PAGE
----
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“Do You Pursue Love or Does It Pursue You?”

Amy asked “do you pursue love or does it pursue you? Do you think that people are in one of these two categories or is it ever changing in our lives?”

Dear Amy,

Great question; this is essentially getting at what researchers call “implicit theories of relationships.”1 What’s important is what you believe about relationships and love, not necessarily that there’s a one-size-fits-all prescription for relationships.

With implicit theories of relationships, different people have different beliefs. (Click here to take a quiz to help determine your own view of relationships.) Do you think that there’s a “soulmate” out there that you’re destined to find, and once you do there will be fireworks and love at first sight? If so, you are high in “destiny beliefs”2 and to use your term, you probably believe that “love pursues you.” On the other hand, some folks believe that relationships progress slowly and that overcoming challenges can bring a couple closer together. People who have “growth beliefs,” believe that relationships take effort and that you have to work to pursue love.

Implicit theories are important because they are associated with different ways of behaving in relationships. People with destiny beliefs are less likely to work through conflict with their partners. If things aren’t perfect and we’re fighting it must be a sign that we’re not soulmates, so I should probably move on in my search for my one true love. Essentially, destiny theorists are more likely to give up, break up, and move on to the next person; they take responsibility for ending their relationships and don’t see the point in hanging out with their ex after the relationship has ended. People with growth beliefs put more effort into resolving problems and even put a positive spin on negative aspects of their relationships. To them, working through conflict is part of what brings couples together and isn’t an indication that the relationship is going badly.3

It’s not necessarily the case that it’s better to have growth or destiny beliefs. While people high in destiny may give up too soon, those high in growth might needlessly put energy into dead-end relationships. It’s more important to understand your own beliefs and expectations for your relationships, and to see how that matches up with your partners’ views.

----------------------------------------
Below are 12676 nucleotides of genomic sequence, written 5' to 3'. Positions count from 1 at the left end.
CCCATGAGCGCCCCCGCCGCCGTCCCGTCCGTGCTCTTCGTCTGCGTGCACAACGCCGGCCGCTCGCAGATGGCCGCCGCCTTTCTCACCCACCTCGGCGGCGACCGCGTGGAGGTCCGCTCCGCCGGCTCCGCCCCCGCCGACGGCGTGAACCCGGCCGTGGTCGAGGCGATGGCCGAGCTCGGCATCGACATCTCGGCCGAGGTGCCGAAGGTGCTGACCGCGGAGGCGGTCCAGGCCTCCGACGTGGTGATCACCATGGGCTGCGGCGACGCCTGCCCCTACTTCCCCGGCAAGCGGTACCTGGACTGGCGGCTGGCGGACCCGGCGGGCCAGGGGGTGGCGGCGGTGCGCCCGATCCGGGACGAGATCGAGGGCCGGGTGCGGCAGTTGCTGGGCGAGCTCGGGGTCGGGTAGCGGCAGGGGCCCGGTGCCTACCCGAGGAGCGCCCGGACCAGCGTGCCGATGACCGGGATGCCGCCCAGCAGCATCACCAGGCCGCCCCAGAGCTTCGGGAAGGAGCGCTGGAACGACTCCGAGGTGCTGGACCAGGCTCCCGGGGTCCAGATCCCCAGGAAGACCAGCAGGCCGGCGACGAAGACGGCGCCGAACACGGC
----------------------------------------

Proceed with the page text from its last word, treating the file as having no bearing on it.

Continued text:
The last part of your question is a bit more complicated to answer. Above, it sounds like growth and destiny are opposites; that you either believe one OR the other. In fact, research shows that they are independent dimensions, which means you can be high in growth and low in destiny, vice versa, or low/high in both (see the picture below).4 In addition, we don’t know a lot about how individuals’ implicit theories might change or stay the same over time. Over short periods of time (e.g., 8 months), these beliefs seem pretty stable,5 but no one has studied them for longer than that. It’s possible that they change as one experiences more relationships.

From Knee et al. (2001)

This article was adapted from the book Science of Relationships: Experts Answer Your Questions about Dating, Marriage, & Family.

Interested in learning more about relationships? Click here for other topics on Science of Relationships. Like us on Facebook to get our articles delivered directly to your NewsFeed.

1Knee, C.R., Patrick, H., & Lonsbary, C. (2003). Implicit theories of relationships: Orientations toward evaluation and cultivation. Personality and Social Psychology Review, 7, 41-55.

2Knee, C. R. (1998). Implicit theories of relationships: Assessment and prediction of romantic relationship initiation, coping, and longevity. Journal of Personality and Social Psychology, 74, 360-370.

3Knee, C. R., Patrick, H., Vietor, N. A., & Neighbors, C. (2004). Implicit theories of relationships: Moderators of the link between conflict and commitment. Personality and Social Psychology Bulletin, 30, 617-628

4Knee, C. R., Nanayakkara, A., Vietor, N.A., & Neighbors, C., & Patrick, H. (2001). Implicit theories of relationships: Who cares if romantic partners are less than ideal? Personality and Social Psychology Bulletin, 27, 808-819.

5Franiuk, R., Cohen, D., & Pomerantz, E. M. (2002). Implicit theories of relationships: Implications for relationship satisfaction and longevity. Personal Relationships, 9, 345-367.

Dr. Benjamin Le – Science of Relationships articles | Website/CV

Dr. Le’s research focuses on commitment, including the factors associated with commitment and its role in promoting maintenance. He has published on the topics of breakup, geographic separation, infidelity, social networks, cognition, and need fulfillment and emotions in relationships.

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